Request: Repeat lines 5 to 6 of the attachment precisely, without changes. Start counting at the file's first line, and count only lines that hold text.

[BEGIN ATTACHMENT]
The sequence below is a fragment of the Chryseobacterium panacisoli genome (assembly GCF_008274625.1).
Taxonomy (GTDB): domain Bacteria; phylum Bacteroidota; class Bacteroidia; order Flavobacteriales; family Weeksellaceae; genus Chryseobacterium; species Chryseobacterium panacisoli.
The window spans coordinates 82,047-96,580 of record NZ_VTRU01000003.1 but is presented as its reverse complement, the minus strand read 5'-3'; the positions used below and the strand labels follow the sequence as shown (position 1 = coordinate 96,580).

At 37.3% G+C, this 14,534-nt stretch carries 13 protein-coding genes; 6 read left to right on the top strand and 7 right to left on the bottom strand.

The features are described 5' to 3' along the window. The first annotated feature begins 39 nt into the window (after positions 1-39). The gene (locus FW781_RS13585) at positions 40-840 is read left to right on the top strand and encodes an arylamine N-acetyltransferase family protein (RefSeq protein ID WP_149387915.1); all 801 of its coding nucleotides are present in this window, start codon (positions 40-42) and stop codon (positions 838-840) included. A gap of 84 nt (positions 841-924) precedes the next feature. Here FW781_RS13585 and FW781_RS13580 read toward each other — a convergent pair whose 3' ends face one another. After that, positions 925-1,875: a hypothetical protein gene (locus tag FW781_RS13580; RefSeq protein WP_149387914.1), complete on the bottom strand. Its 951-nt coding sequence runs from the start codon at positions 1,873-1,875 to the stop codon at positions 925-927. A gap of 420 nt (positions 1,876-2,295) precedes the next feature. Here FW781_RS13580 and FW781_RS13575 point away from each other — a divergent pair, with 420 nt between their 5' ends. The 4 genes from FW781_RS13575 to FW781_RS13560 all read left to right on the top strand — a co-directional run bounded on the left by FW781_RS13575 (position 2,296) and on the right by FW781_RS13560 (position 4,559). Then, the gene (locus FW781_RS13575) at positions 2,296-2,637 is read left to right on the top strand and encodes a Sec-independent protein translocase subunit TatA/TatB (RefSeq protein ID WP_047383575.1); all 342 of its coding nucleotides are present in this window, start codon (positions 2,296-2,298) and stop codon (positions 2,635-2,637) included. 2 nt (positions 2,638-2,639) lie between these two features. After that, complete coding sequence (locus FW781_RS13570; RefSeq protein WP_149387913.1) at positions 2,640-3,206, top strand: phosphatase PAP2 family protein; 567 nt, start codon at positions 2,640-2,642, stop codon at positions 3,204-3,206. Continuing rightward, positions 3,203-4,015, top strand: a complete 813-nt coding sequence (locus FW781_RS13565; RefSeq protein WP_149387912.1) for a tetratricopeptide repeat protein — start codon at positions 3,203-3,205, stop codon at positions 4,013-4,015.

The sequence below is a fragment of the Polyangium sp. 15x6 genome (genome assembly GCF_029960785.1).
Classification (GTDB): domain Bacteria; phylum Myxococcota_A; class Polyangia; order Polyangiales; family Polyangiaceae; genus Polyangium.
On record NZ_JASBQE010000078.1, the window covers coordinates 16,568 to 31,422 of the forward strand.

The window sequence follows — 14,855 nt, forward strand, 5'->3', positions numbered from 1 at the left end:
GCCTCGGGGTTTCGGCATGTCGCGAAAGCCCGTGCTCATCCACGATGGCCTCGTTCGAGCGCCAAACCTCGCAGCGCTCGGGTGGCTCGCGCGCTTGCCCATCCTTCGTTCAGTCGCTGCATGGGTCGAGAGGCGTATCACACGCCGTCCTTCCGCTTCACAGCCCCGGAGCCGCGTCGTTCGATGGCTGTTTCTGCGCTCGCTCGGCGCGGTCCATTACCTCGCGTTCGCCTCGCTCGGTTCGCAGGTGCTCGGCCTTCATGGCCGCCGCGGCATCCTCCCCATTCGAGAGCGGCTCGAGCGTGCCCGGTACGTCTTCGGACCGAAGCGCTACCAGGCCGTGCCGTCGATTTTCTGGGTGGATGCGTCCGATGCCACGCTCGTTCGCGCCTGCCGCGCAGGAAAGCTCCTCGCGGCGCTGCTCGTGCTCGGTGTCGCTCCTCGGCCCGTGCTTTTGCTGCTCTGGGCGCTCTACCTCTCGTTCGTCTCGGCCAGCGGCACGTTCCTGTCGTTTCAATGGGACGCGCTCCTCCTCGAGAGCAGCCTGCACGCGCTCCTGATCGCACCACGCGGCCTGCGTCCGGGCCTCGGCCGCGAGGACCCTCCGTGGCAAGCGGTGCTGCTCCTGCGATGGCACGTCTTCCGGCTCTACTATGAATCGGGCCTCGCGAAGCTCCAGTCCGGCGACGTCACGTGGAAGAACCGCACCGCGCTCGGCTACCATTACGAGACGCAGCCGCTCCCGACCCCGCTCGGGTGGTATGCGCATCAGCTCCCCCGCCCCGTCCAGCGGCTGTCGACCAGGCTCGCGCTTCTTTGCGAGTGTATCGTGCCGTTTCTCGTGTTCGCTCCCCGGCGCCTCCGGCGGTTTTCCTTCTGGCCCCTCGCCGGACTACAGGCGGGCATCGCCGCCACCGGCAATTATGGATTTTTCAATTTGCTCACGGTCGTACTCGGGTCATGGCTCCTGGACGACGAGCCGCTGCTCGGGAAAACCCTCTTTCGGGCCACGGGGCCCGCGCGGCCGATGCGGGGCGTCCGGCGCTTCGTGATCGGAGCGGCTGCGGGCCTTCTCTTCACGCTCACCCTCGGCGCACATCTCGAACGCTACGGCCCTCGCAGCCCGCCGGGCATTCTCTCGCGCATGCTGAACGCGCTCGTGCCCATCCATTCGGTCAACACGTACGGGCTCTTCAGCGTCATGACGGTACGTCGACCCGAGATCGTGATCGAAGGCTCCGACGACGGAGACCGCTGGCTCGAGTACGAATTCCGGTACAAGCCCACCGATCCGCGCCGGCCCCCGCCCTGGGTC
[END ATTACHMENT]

The features are described 5' to 3' along the window. The first annotated feature begins 39 nt into the window (after positions 1-39). The gene (locus FW781_RS13585) at positions 40-840 is read left to right on the top strand and encodes an arylamine N-acetyltransferase family protein (RefSeq protein ID WP_149387915.1); all 801 of its coding nucleotides are present in this window, start codon (positions 40-42) and stop codon (positions 838-840) included. A gap of 84 nt (positions 841-924) precedes the next feature. Here FW781_RS13585 and FW781_RS13580 read toward each other — a convergent pair whose 3' ends face one another. After that, positions 925-1,875: a hypothetical protein gene (locus tag FW781_RS13580; RefSeq protein WP_149387914.1), complete on the bottom strand. Its 951-nt coding sequence runs from the start codon at positions 1,873-1,875 to the stop codon at positions 925-927. A gap of 420 nt (positions 1,876-2,295) precedes the next feature. Here FW781_RS13580 and FW781_RS13575 point away from each other — a divergent pair, with 420 nt between their 5' ends. The 4 genes from FW781_RS13575 to FW781_RS13560 all read left to right on the top strand — a co-directional run bounded on the left by FW781_RS13575 (position 2,296) and on the right by FW781_RS13560 (position 4,559). Then, the gene (locus FW781_RS13575) at positions 2,296-2,637 is read left to right on the top strand and encodes a Sec-independent protein translocase subunit TatA/TatB (RefSeq protein ID WP_047383575.1); all 342 of its coding nucleotides are present in this window, start codon (positions 2,296-2,298) and stop codon (positions 2,635-2,637) included. 2 nt (positions 2,638-2,639) lie between these two features. After that, complete coding sequence (locus FW781_RS13570; RefSeq protein WP_149387913.1) at positions 2,640-3,206, top strand: phosphatase PAP2 family protein; 567 nt, start codon at positions 2,640-2,642, stop codon at positions 3,204-3,206. Continuing rightward, positions 3,203-4,015, top strand: a complete 813-nt coding sequence (locus FW781_RS13565; RefSeq protein WP_149387912.1) for a tetratricopeptide repeat protein — start codon at positions 3,203-3,205, stop codon at positions 4,013-4,015.

The sequence below is a fragment of the Polyangium sp. 15x6 genome (genome assembly GCF_029960785.1).